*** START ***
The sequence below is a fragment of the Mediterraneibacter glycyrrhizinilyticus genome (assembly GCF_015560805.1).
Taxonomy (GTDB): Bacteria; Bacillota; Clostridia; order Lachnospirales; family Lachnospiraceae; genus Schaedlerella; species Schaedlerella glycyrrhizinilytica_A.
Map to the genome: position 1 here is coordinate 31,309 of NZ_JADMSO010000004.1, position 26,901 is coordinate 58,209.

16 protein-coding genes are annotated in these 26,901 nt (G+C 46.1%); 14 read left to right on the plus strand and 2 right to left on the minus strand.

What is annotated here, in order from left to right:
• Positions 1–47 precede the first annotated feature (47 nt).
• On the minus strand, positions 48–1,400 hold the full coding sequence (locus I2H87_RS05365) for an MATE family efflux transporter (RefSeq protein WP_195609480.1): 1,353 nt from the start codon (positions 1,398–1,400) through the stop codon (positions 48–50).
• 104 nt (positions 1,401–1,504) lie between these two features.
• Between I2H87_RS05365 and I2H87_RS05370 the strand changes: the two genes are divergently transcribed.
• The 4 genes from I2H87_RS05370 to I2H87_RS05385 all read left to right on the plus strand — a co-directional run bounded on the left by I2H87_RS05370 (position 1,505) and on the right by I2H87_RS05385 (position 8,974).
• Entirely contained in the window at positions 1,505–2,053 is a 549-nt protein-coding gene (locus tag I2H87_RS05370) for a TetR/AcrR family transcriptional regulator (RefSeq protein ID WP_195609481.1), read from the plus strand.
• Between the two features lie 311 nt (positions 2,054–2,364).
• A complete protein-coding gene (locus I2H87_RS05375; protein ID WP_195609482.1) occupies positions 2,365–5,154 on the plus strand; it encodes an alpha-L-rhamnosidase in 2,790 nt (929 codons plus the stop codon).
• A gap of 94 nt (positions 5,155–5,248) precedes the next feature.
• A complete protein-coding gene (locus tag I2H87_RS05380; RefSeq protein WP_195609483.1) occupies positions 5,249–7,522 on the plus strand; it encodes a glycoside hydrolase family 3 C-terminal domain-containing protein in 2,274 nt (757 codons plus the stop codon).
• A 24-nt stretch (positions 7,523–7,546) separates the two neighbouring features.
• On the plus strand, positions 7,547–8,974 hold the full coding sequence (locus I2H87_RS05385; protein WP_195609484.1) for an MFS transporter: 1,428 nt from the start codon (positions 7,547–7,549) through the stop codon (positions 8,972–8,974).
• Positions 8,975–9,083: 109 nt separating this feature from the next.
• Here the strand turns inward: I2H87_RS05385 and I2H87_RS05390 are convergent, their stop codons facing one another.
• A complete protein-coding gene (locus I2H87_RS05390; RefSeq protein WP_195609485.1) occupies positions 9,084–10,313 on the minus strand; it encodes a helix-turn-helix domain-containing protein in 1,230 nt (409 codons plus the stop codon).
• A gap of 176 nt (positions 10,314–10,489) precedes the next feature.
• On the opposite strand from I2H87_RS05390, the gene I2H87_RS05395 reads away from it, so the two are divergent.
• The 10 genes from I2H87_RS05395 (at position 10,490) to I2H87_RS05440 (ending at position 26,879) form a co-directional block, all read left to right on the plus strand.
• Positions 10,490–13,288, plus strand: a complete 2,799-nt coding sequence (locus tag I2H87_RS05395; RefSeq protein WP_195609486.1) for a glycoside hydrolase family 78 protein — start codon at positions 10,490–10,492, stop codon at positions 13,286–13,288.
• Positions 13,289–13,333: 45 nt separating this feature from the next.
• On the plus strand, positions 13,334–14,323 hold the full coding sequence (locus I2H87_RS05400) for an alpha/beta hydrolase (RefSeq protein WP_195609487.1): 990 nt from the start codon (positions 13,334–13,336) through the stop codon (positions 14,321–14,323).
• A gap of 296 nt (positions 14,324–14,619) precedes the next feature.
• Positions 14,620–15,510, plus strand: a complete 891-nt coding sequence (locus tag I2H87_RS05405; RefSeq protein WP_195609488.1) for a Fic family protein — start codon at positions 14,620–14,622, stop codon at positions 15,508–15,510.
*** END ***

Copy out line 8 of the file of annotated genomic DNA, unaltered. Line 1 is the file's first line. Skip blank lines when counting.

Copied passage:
• 104 nt (positions 1,401–1,504) lie between these two features.